SIR - Well, now I've read it all (Traffic is the primary cause of pollution, Craven Herald letters, January 31).

There's an acknowledged hierarchy of denial by polluters (and that potentially includes us all). At first they assert they cause no pollution; then they admit it but claim it's only minor, and certainly not as great as others' emissions; then it is acknowledged to be significant but with compensating benefits (eg enjoyment if it's a noisy open air pop concert, or jobs if it's industrial pollution). Only when these arguments have been deployed in vain, does the polluter acknowledge the issue and address it.

However, last week's letter added a new one: pollution is not an issue when created in an otherwise unpolluted environment, as opposed for example to 'the centre of Settle where the air quality is worst'.

From wood-burning stoves to diesel engines, people have been encouraged to adopt allegedly environmentally responsible alternatives, strongly promoted by politicians seeking both a quick fix and to be seen to be doing something, and by commercial interests keen to take the profits in manufacture, distribution, supply and installation (often in a subsidised market decreed by the politicians). Smart meters are a current example (no pun intended), where in excess of £11bn (raised on our fuel bills) is being spent so the average dual-fuel household can save £11 pa; and I'm sure that, when the consequences become fully apparent, the present increasingly profligate, high-power, use of batteries (from cordless-vacs to electric vehicles to large warehouses stacked solid with batteries storing energy from wind and solar sources) will one day be viewed in the same aghast manner that responsible people now have regarding the historic use of plastics.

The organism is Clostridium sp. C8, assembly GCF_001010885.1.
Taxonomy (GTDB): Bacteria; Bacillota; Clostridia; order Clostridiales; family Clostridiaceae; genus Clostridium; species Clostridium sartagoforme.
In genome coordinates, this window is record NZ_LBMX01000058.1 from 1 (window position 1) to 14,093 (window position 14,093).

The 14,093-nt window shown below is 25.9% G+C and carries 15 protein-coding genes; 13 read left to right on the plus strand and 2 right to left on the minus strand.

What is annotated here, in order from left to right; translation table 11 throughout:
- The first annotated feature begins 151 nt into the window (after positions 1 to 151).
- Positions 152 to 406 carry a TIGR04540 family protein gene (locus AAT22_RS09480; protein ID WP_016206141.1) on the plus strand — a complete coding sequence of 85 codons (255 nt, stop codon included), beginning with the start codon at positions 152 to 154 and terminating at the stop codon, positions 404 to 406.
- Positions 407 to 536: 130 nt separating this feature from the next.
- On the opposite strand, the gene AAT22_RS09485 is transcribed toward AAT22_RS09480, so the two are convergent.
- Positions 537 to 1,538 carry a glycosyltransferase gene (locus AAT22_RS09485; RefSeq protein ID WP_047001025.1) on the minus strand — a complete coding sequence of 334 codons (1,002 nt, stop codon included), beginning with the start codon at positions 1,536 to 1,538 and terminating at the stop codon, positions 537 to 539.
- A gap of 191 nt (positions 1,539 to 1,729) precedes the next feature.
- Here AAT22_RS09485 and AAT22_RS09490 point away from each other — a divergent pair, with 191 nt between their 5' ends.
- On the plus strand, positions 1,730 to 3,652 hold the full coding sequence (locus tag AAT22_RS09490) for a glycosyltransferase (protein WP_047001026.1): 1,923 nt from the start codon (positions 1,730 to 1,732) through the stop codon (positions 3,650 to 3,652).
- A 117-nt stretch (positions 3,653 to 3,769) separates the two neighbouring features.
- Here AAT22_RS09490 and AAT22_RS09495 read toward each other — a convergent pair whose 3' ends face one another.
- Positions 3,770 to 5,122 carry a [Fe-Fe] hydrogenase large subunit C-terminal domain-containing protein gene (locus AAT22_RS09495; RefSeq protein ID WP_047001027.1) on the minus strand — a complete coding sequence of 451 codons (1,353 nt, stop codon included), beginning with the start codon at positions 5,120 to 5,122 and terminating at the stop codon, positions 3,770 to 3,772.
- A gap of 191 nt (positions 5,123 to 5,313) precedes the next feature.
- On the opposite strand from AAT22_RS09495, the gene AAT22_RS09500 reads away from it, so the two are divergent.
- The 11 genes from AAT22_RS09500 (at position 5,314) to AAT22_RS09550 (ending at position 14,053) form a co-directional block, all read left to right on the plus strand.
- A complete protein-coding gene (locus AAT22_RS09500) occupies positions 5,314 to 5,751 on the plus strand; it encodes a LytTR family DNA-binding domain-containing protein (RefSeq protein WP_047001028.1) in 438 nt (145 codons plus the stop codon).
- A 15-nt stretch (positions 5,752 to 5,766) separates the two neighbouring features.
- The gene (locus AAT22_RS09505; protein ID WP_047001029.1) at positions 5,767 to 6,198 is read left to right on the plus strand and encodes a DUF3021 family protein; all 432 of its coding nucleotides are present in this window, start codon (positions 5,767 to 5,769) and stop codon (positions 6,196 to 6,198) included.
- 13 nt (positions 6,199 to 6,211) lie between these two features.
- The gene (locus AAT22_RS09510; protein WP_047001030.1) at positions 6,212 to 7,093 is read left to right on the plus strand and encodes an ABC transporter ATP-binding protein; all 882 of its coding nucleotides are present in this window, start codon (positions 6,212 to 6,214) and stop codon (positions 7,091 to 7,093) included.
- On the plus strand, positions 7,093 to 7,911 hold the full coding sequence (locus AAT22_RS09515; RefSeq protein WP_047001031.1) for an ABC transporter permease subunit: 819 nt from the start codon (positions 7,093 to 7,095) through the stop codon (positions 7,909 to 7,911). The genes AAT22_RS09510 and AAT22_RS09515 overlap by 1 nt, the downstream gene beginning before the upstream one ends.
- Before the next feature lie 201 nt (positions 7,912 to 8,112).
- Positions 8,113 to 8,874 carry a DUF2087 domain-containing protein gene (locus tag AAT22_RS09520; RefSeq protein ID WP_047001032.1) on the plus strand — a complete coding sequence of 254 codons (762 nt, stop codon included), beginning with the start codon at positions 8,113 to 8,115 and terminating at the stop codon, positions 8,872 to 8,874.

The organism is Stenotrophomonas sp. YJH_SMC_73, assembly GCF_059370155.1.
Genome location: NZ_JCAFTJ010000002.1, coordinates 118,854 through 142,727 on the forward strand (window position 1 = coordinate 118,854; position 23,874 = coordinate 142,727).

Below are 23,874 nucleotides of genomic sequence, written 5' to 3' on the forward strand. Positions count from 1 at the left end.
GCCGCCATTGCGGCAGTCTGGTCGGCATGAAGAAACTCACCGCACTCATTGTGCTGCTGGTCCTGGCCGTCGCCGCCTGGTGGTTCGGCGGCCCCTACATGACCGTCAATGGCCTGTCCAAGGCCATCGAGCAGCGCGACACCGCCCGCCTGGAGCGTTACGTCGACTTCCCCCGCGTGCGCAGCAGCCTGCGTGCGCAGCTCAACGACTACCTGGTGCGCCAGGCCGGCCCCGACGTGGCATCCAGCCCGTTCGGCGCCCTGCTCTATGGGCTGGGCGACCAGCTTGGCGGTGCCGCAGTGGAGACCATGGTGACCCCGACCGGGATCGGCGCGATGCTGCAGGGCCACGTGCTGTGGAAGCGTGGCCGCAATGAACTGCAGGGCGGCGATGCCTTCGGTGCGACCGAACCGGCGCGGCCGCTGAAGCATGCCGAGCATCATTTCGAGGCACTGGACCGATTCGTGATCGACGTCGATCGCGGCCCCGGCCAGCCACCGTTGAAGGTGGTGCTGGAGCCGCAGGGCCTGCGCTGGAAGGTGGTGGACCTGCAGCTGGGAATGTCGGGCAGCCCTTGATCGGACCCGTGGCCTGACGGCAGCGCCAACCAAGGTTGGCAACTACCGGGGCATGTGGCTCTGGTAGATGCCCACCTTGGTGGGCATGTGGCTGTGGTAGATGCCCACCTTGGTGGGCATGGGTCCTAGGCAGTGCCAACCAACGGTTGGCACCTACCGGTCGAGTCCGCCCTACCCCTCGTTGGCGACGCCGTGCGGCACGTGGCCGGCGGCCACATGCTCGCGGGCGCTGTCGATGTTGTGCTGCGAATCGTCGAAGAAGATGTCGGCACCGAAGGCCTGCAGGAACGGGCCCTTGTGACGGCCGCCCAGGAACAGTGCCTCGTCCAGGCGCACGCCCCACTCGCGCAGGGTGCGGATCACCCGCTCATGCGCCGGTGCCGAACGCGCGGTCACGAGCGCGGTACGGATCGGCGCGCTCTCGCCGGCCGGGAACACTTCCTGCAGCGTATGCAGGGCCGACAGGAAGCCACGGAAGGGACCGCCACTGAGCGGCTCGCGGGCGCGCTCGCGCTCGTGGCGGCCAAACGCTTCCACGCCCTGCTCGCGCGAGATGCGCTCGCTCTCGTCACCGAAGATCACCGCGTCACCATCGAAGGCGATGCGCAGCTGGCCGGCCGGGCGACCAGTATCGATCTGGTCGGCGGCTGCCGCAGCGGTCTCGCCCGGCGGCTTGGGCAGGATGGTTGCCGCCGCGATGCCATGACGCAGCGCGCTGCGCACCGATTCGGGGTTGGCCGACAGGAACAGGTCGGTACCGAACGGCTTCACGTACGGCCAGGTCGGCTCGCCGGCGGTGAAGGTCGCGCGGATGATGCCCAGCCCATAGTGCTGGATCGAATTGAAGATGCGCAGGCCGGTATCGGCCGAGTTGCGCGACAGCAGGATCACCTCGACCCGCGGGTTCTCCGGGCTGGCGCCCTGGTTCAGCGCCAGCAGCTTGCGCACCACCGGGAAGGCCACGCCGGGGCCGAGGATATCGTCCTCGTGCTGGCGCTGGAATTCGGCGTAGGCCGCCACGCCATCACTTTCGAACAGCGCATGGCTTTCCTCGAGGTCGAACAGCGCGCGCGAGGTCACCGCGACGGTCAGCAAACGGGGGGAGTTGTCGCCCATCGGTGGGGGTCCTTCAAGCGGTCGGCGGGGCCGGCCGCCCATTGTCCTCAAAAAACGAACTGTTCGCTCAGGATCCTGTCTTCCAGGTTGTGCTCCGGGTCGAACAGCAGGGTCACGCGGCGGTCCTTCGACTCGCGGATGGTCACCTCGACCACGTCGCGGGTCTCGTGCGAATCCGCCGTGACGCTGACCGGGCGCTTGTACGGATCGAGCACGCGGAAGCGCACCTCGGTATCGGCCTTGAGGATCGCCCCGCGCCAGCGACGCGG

Last week's correspondent is faced with adjusting to the altered opinions on his wood-burner: as diesel owners are with their vehicles. (I just hope he doesn't clean up the ash with a cordless-vac.) Other realignments of environmental orthodoxy will undoubtedly follow. It is unrealistic to assume the path to the goal of greatly reduced pollution is going to be a linear one.

H J Hill